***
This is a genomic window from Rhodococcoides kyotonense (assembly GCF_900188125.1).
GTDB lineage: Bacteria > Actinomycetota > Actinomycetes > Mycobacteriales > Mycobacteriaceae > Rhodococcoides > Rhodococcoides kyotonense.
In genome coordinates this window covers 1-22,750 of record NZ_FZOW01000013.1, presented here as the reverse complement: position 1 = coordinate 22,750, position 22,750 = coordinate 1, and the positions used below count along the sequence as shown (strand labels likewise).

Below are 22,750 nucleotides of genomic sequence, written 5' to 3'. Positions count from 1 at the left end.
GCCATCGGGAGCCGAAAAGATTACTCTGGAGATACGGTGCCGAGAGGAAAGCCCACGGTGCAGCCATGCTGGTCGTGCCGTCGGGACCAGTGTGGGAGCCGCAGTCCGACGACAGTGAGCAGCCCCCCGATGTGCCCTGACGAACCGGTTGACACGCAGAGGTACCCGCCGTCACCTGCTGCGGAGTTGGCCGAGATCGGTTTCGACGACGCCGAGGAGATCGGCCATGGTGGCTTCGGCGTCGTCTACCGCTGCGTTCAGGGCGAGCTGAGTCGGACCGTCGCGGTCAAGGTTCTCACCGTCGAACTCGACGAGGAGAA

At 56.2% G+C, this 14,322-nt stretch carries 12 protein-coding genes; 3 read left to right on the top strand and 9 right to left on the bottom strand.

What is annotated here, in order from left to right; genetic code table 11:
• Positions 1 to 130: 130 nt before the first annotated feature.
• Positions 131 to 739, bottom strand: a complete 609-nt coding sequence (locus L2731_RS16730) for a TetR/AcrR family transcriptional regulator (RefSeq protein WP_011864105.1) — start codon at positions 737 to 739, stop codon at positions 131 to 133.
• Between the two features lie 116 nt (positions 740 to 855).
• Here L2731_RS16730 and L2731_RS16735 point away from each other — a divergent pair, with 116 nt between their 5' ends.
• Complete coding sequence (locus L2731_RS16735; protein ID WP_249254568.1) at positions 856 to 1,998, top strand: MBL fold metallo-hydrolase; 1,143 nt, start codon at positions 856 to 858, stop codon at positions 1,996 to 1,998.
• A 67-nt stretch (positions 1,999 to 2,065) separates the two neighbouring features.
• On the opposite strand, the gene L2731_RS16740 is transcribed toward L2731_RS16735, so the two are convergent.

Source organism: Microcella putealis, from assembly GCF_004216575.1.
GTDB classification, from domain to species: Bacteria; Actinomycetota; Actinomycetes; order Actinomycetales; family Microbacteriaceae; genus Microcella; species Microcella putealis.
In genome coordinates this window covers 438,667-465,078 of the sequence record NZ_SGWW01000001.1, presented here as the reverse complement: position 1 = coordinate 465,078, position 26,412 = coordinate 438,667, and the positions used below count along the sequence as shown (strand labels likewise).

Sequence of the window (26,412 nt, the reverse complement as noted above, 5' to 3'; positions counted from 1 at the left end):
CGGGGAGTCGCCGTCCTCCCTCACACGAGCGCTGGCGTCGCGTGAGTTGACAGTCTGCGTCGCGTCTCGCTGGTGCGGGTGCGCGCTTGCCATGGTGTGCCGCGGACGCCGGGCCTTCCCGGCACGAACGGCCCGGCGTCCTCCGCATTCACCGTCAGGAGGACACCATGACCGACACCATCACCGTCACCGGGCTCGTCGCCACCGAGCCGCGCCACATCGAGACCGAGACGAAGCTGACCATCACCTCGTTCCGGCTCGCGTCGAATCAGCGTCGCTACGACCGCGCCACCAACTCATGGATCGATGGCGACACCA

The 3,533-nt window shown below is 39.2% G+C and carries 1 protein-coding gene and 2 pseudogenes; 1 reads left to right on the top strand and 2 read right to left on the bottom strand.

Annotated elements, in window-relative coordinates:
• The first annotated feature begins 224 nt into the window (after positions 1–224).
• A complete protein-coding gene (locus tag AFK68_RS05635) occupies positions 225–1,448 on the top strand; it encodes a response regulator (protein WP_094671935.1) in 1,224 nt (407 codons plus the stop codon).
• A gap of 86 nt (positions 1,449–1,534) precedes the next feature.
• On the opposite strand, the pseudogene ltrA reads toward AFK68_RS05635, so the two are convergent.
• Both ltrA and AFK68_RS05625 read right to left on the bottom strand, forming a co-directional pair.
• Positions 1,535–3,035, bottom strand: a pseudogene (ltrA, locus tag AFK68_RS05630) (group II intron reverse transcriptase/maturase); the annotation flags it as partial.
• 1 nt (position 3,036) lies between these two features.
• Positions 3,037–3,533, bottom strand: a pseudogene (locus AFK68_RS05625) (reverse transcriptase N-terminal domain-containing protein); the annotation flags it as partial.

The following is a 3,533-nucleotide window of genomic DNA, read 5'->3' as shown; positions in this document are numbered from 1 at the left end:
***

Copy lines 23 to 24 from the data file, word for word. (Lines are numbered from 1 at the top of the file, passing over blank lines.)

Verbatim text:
• A complete protein-coding gene (locus tag AFK68_RS05635) occupies positions 225–1,448 on the top strand; it encodes a response regulator (protein WP_094671935.1) in 1,224 nt (407 codons plus the stop codon).
• A gap of 86 nt (positions 1,449–1,534) precedes the next feature.